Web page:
Tomorrow the Supreme Court hears arguments in a critical religious liberty and free speech case, Masterpiece Cakeshop v. Colorado Civil Rights Commission. Christians should care about this case because it concerns whether the government can force people to act against their deeply held religious convictions.

The case involves baker Jack Phillips, a Christian who ran afoul of the Colorado Civil Rights Commission for refusing to make a cake for the wedding of two men. The Supreme Court itself made such a case nearly inevitable when it declared gay “marriage” a constitutional right in the 2015 Obergefell decision. If gay marriage is a constitutional right, the reasoning goes, then businesses can’t refuse to provide services to gay weddings.

As The Wall Street Journal noted, Phillips says that baking a cake is an artistic expression subject to First Amendment free speech protections. Phillips has provided bakery services to gays under other circumstances, so his point is not that he won’t serve gay customers. It is that he objects to gay marriage and does not believe that the state should force him to create an artistic product under any circumstances, much less one that violates his conventional, traditional religious beliefs. As a matter of policy, Phillips also won’t produce Halloween cakes, or cakes that feature any profanity or suggestive themes.

Court precedent has generally frowned upon the idea of the government forcing people to act against religious conscience. Even at the time of America’s founding, political leaders were well familiar with extending conscience exemptions to groups like the Quakers. As I have noted elsewhere, the Constitution provides an exemption for Quakers and others who might have scruples about swearing oaths.

Twentieth-century cases involving the Jehovah’s Witnesses repeatedly found that the government could not force them into making expressions of patriotic devotion, like saying the Pledge of Allegiance.

The case for Phillips may run into trouble, however, because of the precedent of Employment Division v. Smith (1990). This was a peculiar case in which Antonin Scalia, normally a great friend of religious liberty, argued in the majority opinion that a state could infringe upon religious freedom when doing so was an “incidental effect of a generally applicable” law. In that case, two men were fired for using peyote, even though they claimed that they were using it for ritual purposes in the Native American Church. The state of Oregon had banned peyote, and the Court found that since the law was not intended to discriminate against religious people specifically, the termination could stand.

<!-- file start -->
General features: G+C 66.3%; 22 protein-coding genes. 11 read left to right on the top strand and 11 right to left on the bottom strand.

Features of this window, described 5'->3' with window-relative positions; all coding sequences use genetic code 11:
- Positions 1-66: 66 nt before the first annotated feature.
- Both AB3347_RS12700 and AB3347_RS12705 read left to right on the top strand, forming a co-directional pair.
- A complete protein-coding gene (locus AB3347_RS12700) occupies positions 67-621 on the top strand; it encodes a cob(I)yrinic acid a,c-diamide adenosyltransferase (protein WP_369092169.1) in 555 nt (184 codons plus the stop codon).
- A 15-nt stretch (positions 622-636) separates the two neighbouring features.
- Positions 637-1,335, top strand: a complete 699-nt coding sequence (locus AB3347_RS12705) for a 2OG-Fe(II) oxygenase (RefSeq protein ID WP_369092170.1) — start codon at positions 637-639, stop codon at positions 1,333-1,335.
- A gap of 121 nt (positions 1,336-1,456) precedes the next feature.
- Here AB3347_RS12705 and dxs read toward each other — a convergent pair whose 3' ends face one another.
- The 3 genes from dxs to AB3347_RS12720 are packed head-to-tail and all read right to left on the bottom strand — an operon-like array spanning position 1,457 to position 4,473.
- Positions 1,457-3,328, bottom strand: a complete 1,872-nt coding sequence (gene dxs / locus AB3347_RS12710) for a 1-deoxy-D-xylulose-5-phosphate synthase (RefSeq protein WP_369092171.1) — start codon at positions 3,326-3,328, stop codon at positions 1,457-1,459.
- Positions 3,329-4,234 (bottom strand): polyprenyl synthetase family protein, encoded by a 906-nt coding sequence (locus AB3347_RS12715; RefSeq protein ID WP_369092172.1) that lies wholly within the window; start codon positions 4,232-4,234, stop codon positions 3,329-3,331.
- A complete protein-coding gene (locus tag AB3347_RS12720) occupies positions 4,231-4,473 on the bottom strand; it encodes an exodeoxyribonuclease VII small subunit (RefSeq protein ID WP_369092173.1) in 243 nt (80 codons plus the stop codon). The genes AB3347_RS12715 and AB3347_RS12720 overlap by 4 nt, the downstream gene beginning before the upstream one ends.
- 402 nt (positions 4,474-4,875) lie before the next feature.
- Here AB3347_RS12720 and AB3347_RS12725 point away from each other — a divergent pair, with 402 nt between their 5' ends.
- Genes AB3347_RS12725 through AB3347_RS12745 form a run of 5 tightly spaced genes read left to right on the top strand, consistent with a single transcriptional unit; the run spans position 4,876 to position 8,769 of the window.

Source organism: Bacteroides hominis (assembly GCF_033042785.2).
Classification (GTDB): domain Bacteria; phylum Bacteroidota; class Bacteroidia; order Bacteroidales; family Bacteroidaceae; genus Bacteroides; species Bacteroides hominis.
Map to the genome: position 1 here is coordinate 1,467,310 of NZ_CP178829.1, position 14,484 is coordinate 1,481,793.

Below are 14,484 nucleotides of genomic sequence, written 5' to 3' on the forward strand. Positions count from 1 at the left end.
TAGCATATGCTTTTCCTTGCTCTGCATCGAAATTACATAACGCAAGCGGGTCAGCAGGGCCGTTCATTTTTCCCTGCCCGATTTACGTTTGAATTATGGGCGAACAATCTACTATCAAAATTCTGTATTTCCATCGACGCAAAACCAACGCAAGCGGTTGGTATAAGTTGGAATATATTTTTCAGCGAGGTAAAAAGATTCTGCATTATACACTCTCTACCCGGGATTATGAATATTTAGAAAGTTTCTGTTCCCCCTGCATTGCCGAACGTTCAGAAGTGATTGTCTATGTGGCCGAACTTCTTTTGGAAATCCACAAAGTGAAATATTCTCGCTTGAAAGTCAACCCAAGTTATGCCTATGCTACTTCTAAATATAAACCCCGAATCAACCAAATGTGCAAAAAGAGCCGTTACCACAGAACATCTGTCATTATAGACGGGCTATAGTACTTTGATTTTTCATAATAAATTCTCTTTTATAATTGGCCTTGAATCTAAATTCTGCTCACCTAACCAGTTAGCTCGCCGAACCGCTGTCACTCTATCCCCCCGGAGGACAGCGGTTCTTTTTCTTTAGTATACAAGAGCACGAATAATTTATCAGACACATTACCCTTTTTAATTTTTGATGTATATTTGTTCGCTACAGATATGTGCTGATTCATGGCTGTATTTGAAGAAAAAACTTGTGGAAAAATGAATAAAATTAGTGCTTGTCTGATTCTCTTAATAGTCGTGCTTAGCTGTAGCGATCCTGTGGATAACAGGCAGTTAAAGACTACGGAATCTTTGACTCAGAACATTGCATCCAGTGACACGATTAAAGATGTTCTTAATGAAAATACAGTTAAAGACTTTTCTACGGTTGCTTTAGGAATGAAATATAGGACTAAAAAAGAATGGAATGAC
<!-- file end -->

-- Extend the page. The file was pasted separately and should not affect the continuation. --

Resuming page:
Colorado will similarly argue that it is in the public interest to prevent discrimination against gays and lesbians, and that this requirement is “generally applicable” to all business people in the state, not just principled Christians. The problem is that it is hard to envision whom this policy might affect other than bakers of traditional religious views. And the commission has permitted other bakers to refuse to make cakes expressing hostility to gay marriage, so the law is not being equally applied. Employment Division v. Smith made clear that a state cannot “impose special disabilities on the basis of religious views or religious status.” Functionally, that is what Colorado has done in this case.

The Court’s newest justice, Neil Gorsuch, has a good track record of defending religious liberty, so there is some reason for optimism that the Court might narrowly find for Masterpiece Cakeshop. If they do not, it will be a devastating blow to a number of Christian business owners who have been disciplined under similar circumstances. A decision against Masterpiece Cakeshop would also raise more questions, such as whether a state can force Christian adoption agencies to place children with same-sex couples.

We can hope that in Masterpiece Cakeshop the Court will defer to the First Amendment’s free speech and religious liberty provisions, as compared to the right to same-sex marriage, which the Court majority only recently discovered in the Constitution. Of course, Jack Phillips hardly prevented any same-sex couples from getting married; he just resisted the state’s attempt to force him to create a cake.

See also Jack Phillips, “Here’s why I can’t custom-design cakes for same-sex weddings,” USA Today